Watching the Detroit Lions on Thanksgiving day has been a tradition every year since 1934.
Watching the Detroit Lions on Thanksgiving day has been a tradition every year since 1934. It doesn’t matter if they are having a good year or a bad year, the game has always involved them. When you consider that the team was founded in 1929 in Portsmouth, Ohio and they were known as the Spartans, they got that start at an early age.
Portsmouth was happy with their new pro team in the NFL, which was also fairly young in 1929. That being said, they also were a little small to support the Pro team so the Spartans were purchased by George A Richards, a Detroit radio station owner and moved to Detroit in 1934.
When they arrived in Detroit, they were a fairly good team, even though they were relatively new. They also were playing second fiddle to the Tigers, led by Hank Greenberg who had won the 1934 American League pennant after going 101-53 and winning it that season.
At the same time, the Lions could not pull much of a crowd and they were doing good to see 15,000 fans come to their game. Richards was looking for a marketing trick to get Detroit behind their new football franchise so he decided to put the game on Thanksgiving. He had the power of his radio station, WJR, which also had a fairly large countrywide audience. He worked with the network, NBC to broadcast the Thanksgiving game on 94 different television stations across the country.
As it turns out, the move worked in his favor. They played the Chicago Bears, who were the defending NFL champions and the Lions were only dealing with one loss that year. If they would win that first Thanksgiving game, they would become the NFL’s Western division champions.
Not only were the Lions able to sell out their 26,000 seat stadium that year, but they were also turning fans away when they came to the gate. The Bears ended up winning the game but the tradition stuck and the Lions have been on TV ever since that year.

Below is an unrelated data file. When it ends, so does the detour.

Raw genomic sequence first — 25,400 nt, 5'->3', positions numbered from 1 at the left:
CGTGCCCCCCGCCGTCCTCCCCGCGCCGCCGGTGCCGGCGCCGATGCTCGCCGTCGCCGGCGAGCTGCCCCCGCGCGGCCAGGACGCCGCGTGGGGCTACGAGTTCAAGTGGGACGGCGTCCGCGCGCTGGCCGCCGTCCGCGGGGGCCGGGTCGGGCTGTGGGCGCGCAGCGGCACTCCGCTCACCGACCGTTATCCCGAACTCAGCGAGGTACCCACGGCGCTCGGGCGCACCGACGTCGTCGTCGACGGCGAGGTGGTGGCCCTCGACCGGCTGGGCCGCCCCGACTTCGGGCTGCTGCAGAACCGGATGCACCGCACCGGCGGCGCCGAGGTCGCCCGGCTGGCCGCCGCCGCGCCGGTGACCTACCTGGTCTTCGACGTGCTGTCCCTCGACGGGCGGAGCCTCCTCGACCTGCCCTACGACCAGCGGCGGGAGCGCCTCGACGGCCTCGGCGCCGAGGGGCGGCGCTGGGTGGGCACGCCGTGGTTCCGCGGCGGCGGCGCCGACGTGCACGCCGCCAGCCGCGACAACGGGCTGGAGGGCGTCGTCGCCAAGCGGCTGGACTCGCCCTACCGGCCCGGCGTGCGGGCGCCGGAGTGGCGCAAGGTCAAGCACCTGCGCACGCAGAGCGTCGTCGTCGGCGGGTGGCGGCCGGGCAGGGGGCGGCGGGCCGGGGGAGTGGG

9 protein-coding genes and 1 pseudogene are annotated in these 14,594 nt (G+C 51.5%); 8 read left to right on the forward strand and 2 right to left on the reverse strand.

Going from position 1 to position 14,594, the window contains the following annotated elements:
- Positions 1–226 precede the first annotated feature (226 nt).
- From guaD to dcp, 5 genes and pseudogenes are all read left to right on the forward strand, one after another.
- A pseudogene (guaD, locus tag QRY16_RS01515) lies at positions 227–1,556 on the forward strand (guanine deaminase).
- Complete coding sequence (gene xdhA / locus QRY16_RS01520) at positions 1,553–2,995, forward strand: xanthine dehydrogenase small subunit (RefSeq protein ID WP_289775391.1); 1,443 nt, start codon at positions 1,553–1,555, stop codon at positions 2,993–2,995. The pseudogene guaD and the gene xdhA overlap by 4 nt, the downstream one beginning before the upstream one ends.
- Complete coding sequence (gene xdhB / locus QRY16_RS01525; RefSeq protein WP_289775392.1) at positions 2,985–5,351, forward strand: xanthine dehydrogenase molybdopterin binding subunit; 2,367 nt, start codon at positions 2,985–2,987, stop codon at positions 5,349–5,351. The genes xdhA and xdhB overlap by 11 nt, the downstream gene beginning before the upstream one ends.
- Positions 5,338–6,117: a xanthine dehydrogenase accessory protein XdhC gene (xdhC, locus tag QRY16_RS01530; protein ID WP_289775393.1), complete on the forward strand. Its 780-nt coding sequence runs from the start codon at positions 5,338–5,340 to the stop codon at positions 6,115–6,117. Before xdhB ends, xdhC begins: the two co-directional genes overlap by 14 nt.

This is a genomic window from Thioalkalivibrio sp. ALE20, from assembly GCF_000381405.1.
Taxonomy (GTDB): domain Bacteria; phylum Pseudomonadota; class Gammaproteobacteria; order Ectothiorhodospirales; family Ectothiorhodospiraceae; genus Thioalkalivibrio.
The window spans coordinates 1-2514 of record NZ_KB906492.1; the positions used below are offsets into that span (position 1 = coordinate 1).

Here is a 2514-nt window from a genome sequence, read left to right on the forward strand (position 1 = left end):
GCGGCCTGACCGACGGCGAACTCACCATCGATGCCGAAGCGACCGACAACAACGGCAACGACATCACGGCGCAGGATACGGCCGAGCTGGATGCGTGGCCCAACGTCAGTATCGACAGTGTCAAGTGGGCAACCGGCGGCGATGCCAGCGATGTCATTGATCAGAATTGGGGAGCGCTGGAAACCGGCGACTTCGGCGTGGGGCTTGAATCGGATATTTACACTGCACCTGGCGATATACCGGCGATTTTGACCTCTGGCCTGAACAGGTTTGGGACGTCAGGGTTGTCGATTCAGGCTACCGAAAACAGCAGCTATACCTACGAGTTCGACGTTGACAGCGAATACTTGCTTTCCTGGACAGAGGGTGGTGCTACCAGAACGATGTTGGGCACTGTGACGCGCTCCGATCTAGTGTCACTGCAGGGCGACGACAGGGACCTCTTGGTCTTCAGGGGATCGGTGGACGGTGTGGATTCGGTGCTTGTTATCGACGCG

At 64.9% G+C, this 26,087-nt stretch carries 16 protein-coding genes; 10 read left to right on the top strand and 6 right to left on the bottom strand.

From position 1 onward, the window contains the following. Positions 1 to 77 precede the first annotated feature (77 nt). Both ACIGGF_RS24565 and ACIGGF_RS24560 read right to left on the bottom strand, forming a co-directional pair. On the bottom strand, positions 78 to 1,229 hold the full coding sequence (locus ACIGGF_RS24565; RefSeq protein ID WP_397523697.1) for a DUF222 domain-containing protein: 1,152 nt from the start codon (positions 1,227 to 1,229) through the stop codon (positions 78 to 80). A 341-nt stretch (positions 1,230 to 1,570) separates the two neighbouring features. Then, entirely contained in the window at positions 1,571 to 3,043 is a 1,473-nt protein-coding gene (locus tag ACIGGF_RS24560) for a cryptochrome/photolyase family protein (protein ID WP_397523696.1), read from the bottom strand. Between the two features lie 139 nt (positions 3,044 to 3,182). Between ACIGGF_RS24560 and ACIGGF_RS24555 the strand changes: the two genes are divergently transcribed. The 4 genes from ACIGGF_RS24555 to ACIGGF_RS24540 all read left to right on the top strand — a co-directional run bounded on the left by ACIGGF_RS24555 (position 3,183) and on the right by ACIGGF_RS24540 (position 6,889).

The Lions will host the Chicago Bears this year.
The Cowboys also saw an opportunity to play on Thanksgiving as a way to increase their popularity. When 1966 rolled around, they grabbed the opportunity to hit the field. Nobody was sure how it would be seen, and although the Lions did quite well on Thanksgiving, the Texans might not have been so happy to head to the stadium.
The general manager of the Cowboys, Tex Schramm also had some marketing mastery on his side. Included in his achievements were the Dallas cowboy cheerleaders, that he was responsible for creating.
Schramm was confident that playing on Thanksgiving day would provide the national publicity the team needed as they were struggling under the new leadership of Tom Landry. The Cowboys were signed up for the game, even though the NFL was concerned that fans wouldn’t show. The league guaranteed the team a certain amount of revenue, just in case nobody bought tickets but that wasn’t a problem. The team ended up breaking an attendance record with 80,259 fans cramming into the Cotton Bowl. The Cowboys were able to defeat the Cleveland Browns 26-14 and another Thanksgiving football tradition was born. The Cowboys have only missed Thanksgiving twice since 1966.
Dallas will be playing the Washington Redskins this Thanksgiving.
The NFL decided that they would take advantage of the popularity of the Thanksgiving games and add a night game in 2006. Although the game has not been assigned to a particular franchise, the New Orleans Saints will be welcoming the Atlanta Falcons for the night game this year.SKM: below-content placeholder